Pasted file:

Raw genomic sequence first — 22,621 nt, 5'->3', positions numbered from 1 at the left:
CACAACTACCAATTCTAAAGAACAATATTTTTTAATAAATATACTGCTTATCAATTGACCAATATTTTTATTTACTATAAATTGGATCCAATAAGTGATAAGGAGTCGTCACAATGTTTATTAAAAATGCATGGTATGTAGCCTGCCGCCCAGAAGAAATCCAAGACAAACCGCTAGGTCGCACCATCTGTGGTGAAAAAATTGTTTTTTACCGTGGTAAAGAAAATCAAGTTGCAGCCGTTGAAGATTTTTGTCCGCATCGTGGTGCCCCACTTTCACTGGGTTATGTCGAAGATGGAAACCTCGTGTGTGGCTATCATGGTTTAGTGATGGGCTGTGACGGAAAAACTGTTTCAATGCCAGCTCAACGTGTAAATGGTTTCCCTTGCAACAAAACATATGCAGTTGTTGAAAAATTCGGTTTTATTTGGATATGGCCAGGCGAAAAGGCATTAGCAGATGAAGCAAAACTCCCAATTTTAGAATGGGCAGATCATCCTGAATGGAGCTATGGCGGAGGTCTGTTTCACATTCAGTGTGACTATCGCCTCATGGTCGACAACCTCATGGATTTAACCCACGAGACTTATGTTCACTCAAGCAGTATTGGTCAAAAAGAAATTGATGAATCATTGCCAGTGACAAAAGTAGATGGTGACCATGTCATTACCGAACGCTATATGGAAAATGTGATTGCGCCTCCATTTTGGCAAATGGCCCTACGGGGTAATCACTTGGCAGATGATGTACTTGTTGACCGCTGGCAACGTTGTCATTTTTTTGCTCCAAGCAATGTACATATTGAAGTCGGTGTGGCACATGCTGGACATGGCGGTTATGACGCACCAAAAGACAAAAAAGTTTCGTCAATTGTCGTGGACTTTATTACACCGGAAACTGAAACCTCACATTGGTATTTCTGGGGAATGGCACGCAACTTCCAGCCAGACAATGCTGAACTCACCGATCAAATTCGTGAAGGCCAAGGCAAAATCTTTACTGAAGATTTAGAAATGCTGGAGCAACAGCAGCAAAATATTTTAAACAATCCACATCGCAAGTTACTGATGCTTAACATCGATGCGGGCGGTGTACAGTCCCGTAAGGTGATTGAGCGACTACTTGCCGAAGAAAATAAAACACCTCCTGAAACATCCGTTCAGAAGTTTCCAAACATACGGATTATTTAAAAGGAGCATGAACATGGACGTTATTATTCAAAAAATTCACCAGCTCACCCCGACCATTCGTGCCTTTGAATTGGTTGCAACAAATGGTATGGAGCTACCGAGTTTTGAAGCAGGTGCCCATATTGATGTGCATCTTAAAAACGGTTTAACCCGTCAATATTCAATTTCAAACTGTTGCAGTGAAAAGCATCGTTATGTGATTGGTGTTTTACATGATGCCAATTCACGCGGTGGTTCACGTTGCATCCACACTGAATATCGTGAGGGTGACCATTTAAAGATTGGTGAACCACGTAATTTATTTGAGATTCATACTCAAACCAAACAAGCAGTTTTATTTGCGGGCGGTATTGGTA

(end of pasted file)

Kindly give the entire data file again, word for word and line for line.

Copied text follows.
Raw genomic sequence first — 22,621 nt, 5'->3', positions numbered from 1 at the left:
CACAACTACCAATTCTAAAGAACAATATTTTTTAATAAATATACTGCTTATCAATTGACCAATATTTTTATTTACTATAAATTGGATCCAATAAGTGATAAGGAGTCGTCACAATGTTTATTAAAAATGCATGGTATGTAGCCTGCCGCCCAGAAGAAATCCAAGACAAACCGCTAGGTCGCACCATCTGTGGTGAAAAAATTGTTTTTTACCGTGGTAAAGAAAATCAAGTTGCAGCCGTTGAAGATTTTTGTCCGCATCGTGGTGCCCCACTTTCACTGGGTTATGTCGAAGATGGAAACCTCGTGTGTGGCTATCATGGTTTAGTGATGGGCTGTGACGGAAAAACTGTTTCAATGCCAGCTCAACGTGTAAATGGTTTCCCTTGCAACAAAACATATGCAGTTGTTGAAAAATTCGGTTTTATTTGGATATGGCCAGGCGAAAAGGCATTAGCAGATGAAGCAAAACTCCCAATTTTAGAATGGGCAGATCATCCTGAATGGAGCTATGGCGGAGGTCTGTTTCACATTCAGTGTGACTATCGCCTCATGGTCGACAACCTCATGGATTTAACCCACGAGACTTATGTTCACTCAAGCAGTATTGGTCAAAAAGAAATTGATGAATCATTGCCAGTGACAAAAGTAGATGGTGACCATGTCATTACCGAACGCTATATGGAAAATGTGATTGCGCCTCCATTTTGGCAAATGGCCCTACGGGGTAATCACTTGGCAGATGATGTACTTGTTGACCGCTGGCAACGTTGTCATTTTTTTGCTCCAAGCAATGTACATATTGAAGTCGGTGTGGCACATGCTGGACATGGCGGTTATGACGCACCAAAAGACAAAAAAGTTTCGTCAATTGTCGTGGACTTTATTACACCGGAAACTGAAACCTCACATTGGTATTTCTGGGGAATGGCACGCAACTTCCAGCCAGACAATGCTGAACTCACCGATCAAATTCGTGAAGGCCAAGGCAAAATCTTTACTGAAGATTTAGAAATGCTGGAGCAACAGCAGCAAAATATTTTAAACAATCCACATCGCAAGTTACTGATGCTTAACATCGATGCGGGCGGTGTACAGTCCCGTAAGGTGATTGAGCGACTACTTGCCGAAGAAAATAAAACACCTCCTGAAACATCCGTTCAGAAGTTTCCAAACATACGGATTATTTAAAAGGAGCATGAACATGGACGTTATTATTCAAAAAATTCACCAGCTCACCCCGACCATTCGTGCCTTTGAATTGGTTGCAACAAATGGTATGGAGCTACCGAGTTTTGAAGCAGGTGCCCATATTGATGTGCATCTTAAAAACGGTTTAACCCGTCAATATTCAATTTCAAACTGTTGCAGTGAAAAGCATCGTTATGTGATTGGTGTTTTACATGATGCCAATTCACGCGGTGGTTCACGTTGCATCCACACTGAATATCGTGAGGGTGACCATTTAAAGATTGGTGAACCACGTAATTTATTTGAGATTCATACTCAAACCAAACAAGCAGTTTTATTTGCGGGCGGTATTGGTA